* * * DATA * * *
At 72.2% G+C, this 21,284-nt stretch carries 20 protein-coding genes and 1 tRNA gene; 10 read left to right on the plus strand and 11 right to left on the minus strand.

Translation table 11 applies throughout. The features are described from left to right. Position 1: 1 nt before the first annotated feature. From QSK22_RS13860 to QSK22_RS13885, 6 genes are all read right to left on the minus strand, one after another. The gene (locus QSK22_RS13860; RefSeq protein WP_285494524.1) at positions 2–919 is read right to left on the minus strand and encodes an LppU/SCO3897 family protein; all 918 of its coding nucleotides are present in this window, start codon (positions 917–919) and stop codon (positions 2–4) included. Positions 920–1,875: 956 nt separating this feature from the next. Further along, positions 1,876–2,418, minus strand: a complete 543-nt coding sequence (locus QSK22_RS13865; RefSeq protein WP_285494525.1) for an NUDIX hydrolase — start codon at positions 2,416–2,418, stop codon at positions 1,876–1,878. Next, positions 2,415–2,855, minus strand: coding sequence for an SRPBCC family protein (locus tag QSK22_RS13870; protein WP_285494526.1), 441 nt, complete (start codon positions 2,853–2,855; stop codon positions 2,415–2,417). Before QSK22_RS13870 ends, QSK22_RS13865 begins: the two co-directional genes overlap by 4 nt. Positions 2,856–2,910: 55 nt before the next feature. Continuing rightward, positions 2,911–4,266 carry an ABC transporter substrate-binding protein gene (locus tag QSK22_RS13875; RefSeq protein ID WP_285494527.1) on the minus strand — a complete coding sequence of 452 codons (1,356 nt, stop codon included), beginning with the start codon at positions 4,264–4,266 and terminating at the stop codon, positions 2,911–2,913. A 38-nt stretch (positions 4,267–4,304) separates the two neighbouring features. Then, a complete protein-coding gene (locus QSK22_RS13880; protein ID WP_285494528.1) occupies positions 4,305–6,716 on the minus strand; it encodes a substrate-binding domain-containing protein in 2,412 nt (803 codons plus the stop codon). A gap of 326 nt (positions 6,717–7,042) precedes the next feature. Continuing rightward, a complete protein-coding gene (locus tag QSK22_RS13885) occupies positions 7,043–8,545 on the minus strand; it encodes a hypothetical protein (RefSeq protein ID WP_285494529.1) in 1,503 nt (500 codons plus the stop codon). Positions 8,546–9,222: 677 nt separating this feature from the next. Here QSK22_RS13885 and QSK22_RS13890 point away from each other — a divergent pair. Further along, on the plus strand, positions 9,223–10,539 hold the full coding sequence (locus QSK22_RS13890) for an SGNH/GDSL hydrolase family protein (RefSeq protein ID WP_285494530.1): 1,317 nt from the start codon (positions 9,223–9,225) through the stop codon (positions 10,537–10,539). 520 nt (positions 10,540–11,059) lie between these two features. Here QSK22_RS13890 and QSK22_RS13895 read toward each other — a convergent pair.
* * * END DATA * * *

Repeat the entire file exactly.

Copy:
At 72.2% G+C, this 21,284-nt stretch carries 20 protein-coding genes and 1 tRNA gene; 10 read left to right on the plus strand and 11 right to left on the minus strand.

Translation table 11 applies throughout. The features are described from left to right. Position 1: 1 nt before the first annotated feature. From QSK22_RS13860 to QSK22_RS13885, 6 genes are all read right to left on the minus strand, one after another. The gene (locus QSK22_RS13860; RefSeq protein WP_285494524.1) at positions 2–919 is read right to left on the minus strand and encodes an LppU/SCO3897 family protein; all 918 of its coding nucleotides are present in this window, start codon (positions 917–919) and stop codon (positions 2–4) included. Positions 920–1,875: 956 nt separating this feature from the next. Further along, positions 1,876–2,418, minus strand: a complete 543-nt coding sequence (locus QSK22_RS13865; RefSeq protein WP_285494525.1) for an NUDIX hydrolase — start codon at positions 2,416–2,418, stop codon at positions 1,876–1,878. Next, positions 2,415–2,855, minus strand: coding sequence for an SRPBCC family protein (locus tag QSK22_RS13870; protein WP_285494526.1), 441 nt, complete (start codon positions 2,853–2,855; stop codon positions 2,415–2,417). Before QSK22_RS13870 ends, QSK22_RS13865 begins: the two co-directional genes overlap by 4 nt. Positions 2,856–2,910: 55 nt before the next feature. Continuing rightward, positions 2,911–4,266 carry an ABC transporter substrate-binding protein gene (locus tag QSK22_RS13875; RefSeq protein ID WP_285494527.1) on the minus strand — a complete coding sequence of 452 codons (1,356 nt, stop codon included), beginning with the start codon at positions 4,264–4,266 and terminating at the stop codon, positions 2,911–2,913. A 38-nt stretch (positions 4,267–4,304) separates the two neighbouring features. Then, a complete protein-coding gene (locus QSK22_RS13880; protein ID WP_285494528.1) occupies positions 4,305–6,716 on the minus strand; it encodes a substrate-binding domain-containing protein in 2,412 nt (803 codons plus the stop codon). A gap of 326 nt (positions 6,717–7,042) precedes the next feature. Continuing rightward, a complete protein-coding gene (locus tag QSK22_RS13885) occupies positions 7,043–8,545 on the minus strand; it encodes a hypothetical protein (RefSeq protein ID WP_285494529.1) in 1,503 nt (500 codons plus the stop codon). Positions 8,546–9,222: 677 nt separating this feature from the next. Here QSK22_RS13885 and QSK22_RS13890 point away from each other — a divergent pair. Further along, on the plus strand, positions 9,223–10,539 hold the full coding sequence (locus QSK22_RS13890) for an SGNH/GDSL hydrolase family protein (RefSeq protein ID WP_285494530.1): 1,317 nt from the start codon (positions 9,223–9,225) through the stop codon (positions 10,537–10,539). 520 nt (positions 10,540–11,059) lie between these two features. Here QSK22_RS13890 and QSK22_RS13895 read toward each other — a convergent pair.